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    Ok, well we loved this car, then hate this car, then love this car, and so on... It all comes down to reasonable and prudent reliability and quality of materials. This was a 24000 mile pre-owned Audi certified car we purchased. Driven lightly for the last 5-6 years, garage kept 1/2-2/3 of the time owned. What's good? Performance, feel, and overall car experience were favorable. Fuel economy is outstanding, especially highway. Car has generally been trouble free, or so I thought (see What's Bad). What's Bad? Where to start. 1) Service intervals - we have had this into Audi every 10K per suggested and every time we leave with no less than a $400 bill gone for what I would have normally thought was a Jiffy Lube type $65 event. They ALWAYS find something wrong that needs to be fixed or replaced, or updated - and being a good Audi owner I comply since I want my Audi to be in top shape all the time. 2) Absolutely $%## poor quality of materials on interior knobs, dials, and trim. Just google it and you will see lots of people with delaminated interior trim. Audi chooses to turn the other way though and does not recall this to fix an obvious mfg defect. Its a calculated risk for them I assume thinking not enough care - I do and on this alone, I will never buy Audi again. I tried to sell my car (which is otherwise in great shape) and everyone was turned off by paint peeling off of the various knobs and dials. 3) Power Steering - Developed a leak at 65K miles. Too expensive to repair on my quickly depreciating car - no return on investment there, so just keep adding the $30/pint Audi fluid as need be. 4) Oil Use - uses about 1 US Quart of $8 synthetic oil every 4K miles. No matter what they say, this seems excessive. My Ford Explorer had 200K and used 1/3 of that. 5) Technology - Even in 2006, simple things like AUX jacks should be available. There is no way to connect a device other than Radio Frequency Module - which suck. My 2002 Corolla was better than that. 6) Navigation is ok, not great. Its so outdated and Audi wants you to pay $300+ for their map update CDs....residual income for them I guess. 7) Battery - The $180 battery that goes with this only makes it about 12-14 months then dies. Get a good one with a warranty since you will be using it A LOT. 8) And now for the 95,000 interval (I had to wait to 98,000...shame on me). Remember that the car has been factory serviced every 10K since 24K miles.... 8a) Windshield washer pump was shorted out $400 - had to fix this since its a safety item. 8b) windshield washer blades - there are no auto store or aftermarklets available. Audi must provide these @ $60. 8c) Oil and filter change @ $400. Up to $800 now. 8d) take a guess...bad battery $180 (I declined since mine is Autozone and under warranty). 8e) Motor mounts are bad (huh?) - $1300 - I declined. 8f) Adaptive headlight sensor error - must remove front end to check it $1200 (for a light that is still shining? LOL) - I declined. 8g) Rear brake light error - tech tried to check this but the lens covers were too brittle. New ones cost $1200 - again LOL - I declined. 8h) Front end bushings need replaced - $1800 - I declined. 8i) Oil leak noticed around timing and valve cover - $1500 - I declined. I stop them here. This $6,500 car is way past its service life at 98,000 miles. Didn't even make it to 100K - wow for a $65K automobile. I share my experience with the first person I see who I knew had a A3 with 50,000 miles on it. They just traded theirs in after their service call quoted them thousands of dollars in very similar repairs and failures. Different dealership, different auto groups so no suspicion there. I assume its just a fact that an Audi is disposable ($0 value) after 8-10 years or 50-90K miles. Well, I hear scrap metal is $3/100 pounds so there is that.....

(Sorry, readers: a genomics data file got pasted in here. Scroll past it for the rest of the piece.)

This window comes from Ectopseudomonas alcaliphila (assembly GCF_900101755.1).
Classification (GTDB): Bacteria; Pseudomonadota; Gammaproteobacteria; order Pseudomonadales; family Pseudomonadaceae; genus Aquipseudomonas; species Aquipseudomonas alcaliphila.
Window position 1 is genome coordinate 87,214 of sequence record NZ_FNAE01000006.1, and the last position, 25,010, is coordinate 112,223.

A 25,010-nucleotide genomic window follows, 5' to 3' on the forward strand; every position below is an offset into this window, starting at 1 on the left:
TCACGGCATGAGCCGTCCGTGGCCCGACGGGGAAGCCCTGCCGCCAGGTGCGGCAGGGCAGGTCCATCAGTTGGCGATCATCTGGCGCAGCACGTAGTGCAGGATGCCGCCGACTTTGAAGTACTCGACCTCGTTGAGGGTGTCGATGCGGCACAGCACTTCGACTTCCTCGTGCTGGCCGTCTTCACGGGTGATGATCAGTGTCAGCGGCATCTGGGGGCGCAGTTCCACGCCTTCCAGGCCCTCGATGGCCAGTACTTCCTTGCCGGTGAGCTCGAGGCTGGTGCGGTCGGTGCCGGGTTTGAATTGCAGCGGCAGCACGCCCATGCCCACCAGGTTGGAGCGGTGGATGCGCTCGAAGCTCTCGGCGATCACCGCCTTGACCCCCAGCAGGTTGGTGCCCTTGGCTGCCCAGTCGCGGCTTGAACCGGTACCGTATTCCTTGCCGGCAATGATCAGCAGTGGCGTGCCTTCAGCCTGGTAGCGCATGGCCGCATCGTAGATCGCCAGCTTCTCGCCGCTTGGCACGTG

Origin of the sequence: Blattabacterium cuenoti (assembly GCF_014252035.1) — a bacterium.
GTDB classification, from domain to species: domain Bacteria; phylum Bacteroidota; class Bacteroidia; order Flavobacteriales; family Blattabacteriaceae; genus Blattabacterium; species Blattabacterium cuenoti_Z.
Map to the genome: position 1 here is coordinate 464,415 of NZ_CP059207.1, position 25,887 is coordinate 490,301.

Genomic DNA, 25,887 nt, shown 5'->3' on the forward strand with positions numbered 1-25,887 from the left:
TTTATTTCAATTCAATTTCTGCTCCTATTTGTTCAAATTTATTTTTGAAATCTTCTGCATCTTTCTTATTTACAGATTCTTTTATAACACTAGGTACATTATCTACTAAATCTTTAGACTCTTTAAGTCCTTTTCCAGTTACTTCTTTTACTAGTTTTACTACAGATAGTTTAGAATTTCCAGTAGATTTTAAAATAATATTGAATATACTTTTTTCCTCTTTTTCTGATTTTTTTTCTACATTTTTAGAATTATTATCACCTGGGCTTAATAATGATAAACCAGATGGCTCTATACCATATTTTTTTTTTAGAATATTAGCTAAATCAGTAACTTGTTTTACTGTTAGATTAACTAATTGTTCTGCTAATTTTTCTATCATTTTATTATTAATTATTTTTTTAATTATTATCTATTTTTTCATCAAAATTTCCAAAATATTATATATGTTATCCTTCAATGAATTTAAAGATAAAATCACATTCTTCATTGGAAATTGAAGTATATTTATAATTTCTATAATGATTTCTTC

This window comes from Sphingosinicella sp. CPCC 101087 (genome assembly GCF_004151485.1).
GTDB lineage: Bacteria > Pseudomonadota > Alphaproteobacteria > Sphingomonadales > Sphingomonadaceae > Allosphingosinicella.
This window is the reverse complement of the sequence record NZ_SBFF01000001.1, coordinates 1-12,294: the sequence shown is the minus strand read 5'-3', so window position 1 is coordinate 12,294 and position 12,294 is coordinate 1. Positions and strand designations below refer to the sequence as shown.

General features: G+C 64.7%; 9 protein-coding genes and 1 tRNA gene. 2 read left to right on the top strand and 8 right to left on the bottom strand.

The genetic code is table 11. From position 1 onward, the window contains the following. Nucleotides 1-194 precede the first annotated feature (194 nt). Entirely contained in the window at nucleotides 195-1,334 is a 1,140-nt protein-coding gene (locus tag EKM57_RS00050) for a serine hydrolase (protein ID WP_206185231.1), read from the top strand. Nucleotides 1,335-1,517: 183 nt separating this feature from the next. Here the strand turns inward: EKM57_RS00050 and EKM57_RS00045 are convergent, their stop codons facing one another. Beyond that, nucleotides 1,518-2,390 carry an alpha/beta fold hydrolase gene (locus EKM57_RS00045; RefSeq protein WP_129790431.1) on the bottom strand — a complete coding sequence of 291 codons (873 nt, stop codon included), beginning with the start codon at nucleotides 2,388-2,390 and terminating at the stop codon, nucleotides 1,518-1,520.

• Great driver's car - 2014 Audi A6
    By -